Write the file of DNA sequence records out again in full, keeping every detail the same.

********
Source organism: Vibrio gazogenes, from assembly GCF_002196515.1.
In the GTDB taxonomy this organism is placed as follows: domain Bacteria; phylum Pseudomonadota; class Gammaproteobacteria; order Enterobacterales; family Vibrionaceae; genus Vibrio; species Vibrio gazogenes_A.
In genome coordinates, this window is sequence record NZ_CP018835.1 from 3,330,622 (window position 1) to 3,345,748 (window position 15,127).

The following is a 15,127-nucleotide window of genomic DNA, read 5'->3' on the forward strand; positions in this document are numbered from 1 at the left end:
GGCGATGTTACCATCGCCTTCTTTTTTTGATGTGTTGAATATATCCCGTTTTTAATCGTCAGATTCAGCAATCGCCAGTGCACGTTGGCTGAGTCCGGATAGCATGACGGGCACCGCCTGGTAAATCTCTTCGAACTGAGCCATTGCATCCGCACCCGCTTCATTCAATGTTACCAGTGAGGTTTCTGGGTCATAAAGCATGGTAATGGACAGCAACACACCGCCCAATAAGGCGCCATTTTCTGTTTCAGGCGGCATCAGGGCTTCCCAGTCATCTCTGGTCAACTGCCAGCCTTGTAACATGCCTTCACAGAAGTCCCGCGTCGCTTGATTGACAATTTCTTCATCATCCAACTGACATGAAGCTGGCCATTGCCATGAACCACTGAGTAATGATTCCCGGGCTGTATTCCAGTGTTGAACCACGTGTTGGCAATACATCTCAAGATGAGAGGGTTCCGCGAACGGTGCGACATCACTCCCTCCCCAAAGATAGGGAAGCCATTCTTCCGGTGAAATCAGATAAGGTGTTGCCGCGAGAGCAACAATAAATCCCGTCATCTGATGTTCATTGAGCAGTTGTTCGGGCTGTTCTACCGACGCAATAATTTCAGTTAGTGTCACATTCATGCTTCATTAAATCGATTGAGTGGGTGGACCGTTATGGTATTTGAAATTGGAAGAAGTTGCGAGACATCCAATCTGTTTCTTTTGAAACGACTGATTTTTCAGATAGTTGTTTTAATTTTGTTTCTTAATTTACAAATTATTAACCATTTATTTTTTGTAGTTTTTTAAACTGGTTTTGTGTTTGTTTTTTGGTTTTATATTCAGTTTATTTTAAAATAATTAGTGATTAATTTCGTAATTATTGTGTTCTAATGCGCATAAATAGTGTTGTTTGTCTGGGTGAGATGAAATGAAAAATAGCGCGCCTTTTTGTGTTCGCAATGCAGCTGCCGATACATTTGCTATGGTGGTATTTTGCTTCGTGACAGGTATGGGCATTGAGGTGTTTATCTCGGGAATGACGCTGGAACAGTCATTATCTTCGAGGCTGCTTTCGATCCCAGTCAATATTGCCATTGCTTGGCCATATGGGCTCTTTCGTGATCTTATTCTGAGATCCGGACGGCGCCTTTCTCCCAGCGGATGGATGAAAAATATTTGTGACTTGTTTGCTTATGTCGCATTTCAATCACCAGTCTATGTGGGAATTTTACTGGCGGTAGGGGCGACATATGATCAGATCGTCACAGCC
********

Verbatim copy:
Source organism: Vibrio gazogenes, from assembly GCF_002196515.1.
In the GTDB taxonomy this organism is placed as follows: domain Bacteria; phylum Pseudomonadota; class Gammaproteobacteria; order Enterobacterales; family Vibrionaceae; genus Vibrio; species Vibrio gazogenes_A.
In genome coordinates, this window is sequence record NZ_CP018835.1 from 3,330,622 (window position 1) to 3,345,748 (window position 15,127).

The following is a 15,127-nucleotide window of genomic DNA, read 5'->3' on the forward strand; positions in this document are numbered from 1 at the left end:
GGCGATGTTACCATCGCCTTCTTTTTTTGATGTGTTGAATATATCCCGTTTTTAATCGTCAGATTCAGCAATCGCCAGTGCACGTTGGCTGAGTCCGGATAGCATGACGGGCACCGCCTGGTAAATCTCTTCGAACTGAGCCATTGCATCCGCACCCGCTTCATTCAATGTTACCAGTGAGGTTTCTGGGTCATAAAGCATGGTAATGGACAGCAACACACCGCCCAATAAGGCGCCATTTTCTGTTTCAGGCGGCATCAGGGCTTCCCAGTCATCTCTGGTCAACTGCCAGCCTTGTAACATGCCTTCACAGAAGTCCCGCGTCGCTTGATTGACAATTTCTTCATCATCCAACTGACATGAAGCTGGCCATTGCCATGAACCACTGAGTAATGATTCCCGGGCTGTATTCCAGTGTTGAACCACGTGTTGGCAATACATCTCAAGATGAGAGGGTTCCGCGAACGGTGCGACATCACTCCCTCCCCAAAGATAGGGAAGCCATTCTTCCGGTGAAATCAGATAAGGTGTTGCCGCGAGAGCAACAATAAATCCCGTCATCTGATGTTCATTGAGCAGTTGTTCGGGCTGTTCTACCGACGCAATAATTTCAGTTAGTGTCACATTCATGCTTCATTAAATCGATTGAGTGGGTGGACCGTTATGGTATTTGAAATTGGAAGAAGTTGCGAGACATCCAATCTGTTTCTTTTGAAACGACTGATTTTTCAGATAGTTGTTTTAATTTTGTTTCTTAATTTACAAATTATTAACCATTTATTTTTTGTAGTTTTTTAAACTGGTTTTGTGTTTGTTTTTTGGTTTTATATTCAGTTTATTTTAAAATAATTAGTGATTAATTTCGTAATTATTGTGTTCTAATGCGCATAAATAGTGTTGTTTGTCTGGGTGAGATGAAATGAAAAATAGCGCGCCTTTTTGTGTTCGCAATGCAGCTGCCGATACATTTGCTATGGTGGTATTTTGCTTCGTGACAGGTATGGGCATTGAGGTGTTTATCTCGGGAATGACGCTGGAACAGTCATTATCTTCGAGGCTGCTTTCGATCCCAGTCAATATTGCCATTGCTTGGCCATATGGGCTCTTTCGTGATCTTATTCTGAGATCCGGACGGCGCCTTTCTCCCAGCGGATGGATGAAAAATATTTGTGACTTGTTTGCTTATGTCGCATTTCAATCACCAGTCTATGTGGGAATTTTACTGGCGGTAGGGGCGACATATGATCAGATCGTCACAGCC